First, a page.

I just got back from a seminar on the new Quebec Business Corporations Act (“QBCA”). These proposals will replace the current Quebec Companies Act in its entirety. When the new law is enacted (probably within 1 year) all companies currently incorporated under Part 1A of the current law will automatically become QBCA corporations.
UPDATE: The new Act received royal assent on February 19, 2010, and will be in full effect by the fall. See the press release from Revenue Quebec.
The new act incorporates all the best features of the CBCA and other provincial statutes, billing itself as the most modern of Canada’s corporations acts.
The term “company” will no longer apply to Quebec charters; they will now be known as “corporations”.
Some of the features of this new act that are most interesting to me as a tax practitioner are:
Incorporation: The incorporation process will be much easier. Online incorporation will be available, and no name search report will be required.
Ability to issue par value shares: OK, this one already exists in the current law, but it will continue in the QBCA, which remains an advantage over the CBCA. This facilitates the use of “high/low” stock dividends in corporate reorganizations.
Ability to issue different classes of identical shares: The CBCA currently allows this, although few people are aware of it. This feature will facilitate the payment of discretionary dividends.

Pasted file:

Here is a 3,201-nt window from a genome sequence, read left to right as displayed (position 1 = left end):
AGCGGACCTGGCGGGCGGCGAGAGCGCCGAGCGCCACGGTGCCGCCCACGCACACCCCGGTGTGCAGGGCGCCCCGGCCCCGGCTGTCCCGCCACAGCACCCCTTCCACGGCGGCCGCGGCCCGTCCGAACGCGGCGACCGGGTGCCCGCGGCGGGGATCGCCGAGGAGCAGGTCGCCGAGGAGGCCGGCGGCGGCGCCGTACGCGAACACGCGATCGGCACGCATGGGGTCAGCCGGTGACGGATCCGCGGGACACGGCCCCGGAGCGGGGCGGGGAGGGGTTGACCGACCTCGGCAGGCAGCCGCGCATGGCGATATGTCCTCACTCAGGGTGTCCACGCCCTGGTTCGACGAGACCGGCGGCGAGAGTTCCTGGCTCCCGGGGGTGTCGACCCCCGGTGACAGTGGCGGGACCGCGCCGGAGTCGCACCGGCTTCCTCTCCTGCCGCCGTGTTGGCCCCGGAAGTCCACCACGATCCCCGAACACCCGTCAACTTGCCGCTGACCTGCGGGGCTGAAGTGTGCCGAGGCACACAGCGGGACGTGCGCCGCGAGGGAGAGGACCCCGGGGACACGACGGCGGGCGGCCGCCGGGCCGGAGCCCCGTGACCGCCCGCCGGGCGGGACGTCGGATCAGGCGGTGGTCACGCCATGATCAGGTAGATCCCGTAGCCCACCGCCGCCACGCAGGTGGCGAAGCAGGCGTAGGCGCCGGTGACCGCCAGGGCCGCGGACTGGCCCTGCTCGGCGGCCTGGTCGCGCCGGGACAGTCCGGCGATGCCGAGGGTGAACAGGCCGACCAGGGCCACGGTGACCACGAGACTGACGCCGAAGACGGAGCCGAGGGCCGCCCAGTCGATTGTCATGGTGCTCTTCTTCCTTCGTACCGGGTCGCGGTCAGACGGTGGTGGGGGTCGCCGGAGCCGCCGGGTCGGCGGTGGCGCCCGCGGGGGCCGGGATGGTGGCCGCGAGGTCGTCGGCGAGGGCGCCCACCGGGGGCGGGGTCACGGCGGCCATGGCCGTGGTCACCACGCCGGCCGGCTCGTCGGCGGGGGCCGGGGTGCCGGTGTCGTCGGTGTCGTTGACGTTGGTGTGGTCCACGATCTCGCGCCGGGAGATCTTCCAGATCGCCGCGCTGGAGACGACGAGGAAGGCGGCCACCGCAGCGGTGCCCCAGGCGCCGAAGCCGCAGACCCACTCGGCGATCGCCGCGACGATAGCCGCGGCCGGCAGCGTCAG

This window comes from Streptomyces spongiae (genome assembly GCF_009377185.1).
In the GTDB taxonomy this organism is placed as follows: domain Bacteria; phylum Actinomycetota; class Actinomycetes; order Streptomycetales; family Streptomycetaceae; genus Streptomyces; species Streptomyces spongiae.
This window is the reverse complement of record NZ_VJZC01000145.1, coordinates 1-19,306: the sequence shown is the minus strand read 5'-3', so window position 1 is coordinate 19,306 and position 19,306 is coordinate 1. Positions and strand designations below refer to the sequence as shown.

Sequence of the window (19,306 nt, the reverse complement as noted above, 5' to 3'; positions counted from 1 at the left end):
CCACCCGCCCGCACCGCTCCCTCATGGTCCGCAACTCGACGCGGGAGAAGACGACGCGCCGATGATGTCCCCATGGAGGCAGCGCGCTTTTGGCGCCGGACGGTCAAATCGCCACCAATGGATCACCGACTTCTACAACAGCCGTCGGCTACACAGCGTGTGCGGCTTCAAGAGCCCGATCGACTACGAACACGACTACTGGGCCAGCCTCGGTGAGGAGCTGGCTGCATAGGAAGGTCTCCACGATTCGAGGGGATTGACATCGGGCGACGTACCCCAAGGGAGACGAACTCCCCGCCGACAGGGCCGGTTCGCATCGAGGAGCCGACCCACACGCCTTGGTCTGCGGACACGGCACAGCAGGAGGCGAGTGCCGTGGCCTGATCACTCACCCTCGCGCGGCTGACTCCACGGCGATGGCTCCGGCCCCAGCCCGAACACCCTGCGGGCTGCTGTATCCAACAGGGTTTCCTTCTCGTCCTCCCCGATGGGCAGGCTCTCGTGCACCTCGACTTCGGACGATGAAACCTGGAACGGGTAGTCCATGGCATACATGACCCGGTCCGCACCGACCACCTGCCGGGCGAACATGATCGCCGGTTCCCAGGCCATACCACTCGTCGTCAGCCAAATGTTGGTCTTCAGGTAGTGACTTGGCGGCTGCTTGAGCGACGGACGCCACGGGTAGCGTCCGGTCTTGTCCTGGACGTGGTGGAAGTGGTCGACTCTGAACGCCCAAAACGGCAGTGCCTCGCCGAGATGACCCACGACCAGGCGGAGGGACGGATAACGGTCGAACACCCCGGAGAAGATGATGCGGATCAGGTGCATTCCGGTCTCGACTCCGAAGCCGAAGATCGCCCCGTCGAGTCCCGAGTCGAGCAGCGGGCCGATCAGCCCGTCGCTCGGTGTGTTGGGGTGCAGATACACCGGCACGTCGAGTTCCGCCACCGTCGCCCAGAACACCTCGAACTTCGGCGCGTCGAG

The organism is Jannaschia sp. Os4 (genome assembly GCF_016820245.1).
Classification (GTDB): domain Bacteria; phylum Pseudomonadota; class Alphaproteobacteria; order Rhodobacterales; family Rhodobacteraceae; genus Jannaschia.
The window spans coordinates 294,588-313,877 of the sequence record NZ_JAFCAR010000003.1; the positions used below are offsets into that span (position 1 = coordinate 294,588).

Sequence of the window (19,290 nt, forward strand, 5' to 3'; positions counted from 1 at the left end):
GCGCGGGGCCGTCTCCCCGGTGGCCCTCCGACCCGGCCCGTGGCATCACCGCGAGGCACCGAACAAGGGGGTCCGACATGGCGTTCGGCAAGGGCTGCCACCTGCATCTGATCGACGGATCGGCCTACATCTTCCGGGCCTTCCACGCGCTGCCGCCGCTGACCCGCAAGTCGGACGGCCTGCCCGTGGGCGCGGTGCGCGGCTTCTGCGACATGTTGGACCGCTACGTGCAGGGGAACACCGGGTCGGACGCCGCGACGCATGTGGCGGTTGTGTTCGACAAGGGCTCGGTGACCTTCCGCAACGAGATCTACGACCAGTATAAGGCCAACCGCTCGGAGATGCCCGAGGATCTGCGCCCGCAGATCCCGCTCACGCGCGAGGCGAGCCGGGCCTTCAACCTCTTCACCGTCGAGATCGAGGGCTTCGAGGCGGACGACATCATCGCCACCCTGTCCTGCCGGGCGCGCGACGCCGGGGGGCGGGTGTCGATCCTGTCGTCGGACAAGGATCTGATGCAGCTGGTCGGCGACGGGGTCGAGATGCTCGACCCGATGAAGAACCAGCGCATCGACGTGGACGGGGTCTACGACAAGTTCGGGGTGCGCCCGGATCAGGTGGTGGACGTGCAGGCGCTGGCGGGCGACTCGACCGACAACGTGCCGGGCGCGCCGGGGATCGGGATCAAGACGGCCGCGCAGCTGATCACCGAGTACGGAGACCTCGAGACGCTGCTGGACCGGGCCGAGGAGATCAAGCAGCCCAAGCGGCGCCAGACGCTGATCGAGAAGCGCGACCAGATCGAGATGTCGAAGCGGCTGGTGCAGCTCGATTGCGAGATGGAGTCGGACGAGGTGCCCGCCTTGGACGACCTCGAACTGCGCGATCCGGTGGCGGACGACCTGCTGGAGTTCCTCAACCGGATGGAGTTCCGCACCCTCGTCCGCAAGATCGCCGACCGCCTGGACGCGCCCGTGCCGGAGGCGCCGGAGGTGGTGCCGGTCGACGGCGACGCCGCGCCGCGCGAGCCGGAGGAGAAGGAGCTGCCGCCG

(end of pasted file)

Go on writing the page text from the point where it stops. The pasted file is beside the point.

Corporate incest allowed: The QBCA will allow shares of a parent company to be held by its subsidiary for a period of 30 days. This will be a big help to those of us doing corporate spinoffs and other internal reorganizations.
Fractional shares permitted: Very often, when performing a reorganization, shares are split up into fractions. The old law did not allow such shares to exist. Now it will, but not upon an issue from treasury.
Amalgamations: Short-form amalgamations will be much easier, and will include sister companies where the shares are owned by an individual.
Dissolutions: There will be a much more streamlined method for dissolution, including the elimination of the need to put an ad in the newspaper.
Directors: There will be no requirement for directors to resident in Canada.
That’s just a small sampling of the more interesting features of the coming law. Of course, the list is by no means exhaustive. If you are truly interested in this topic, you can read the entire text of Bill 63, either in English or in French.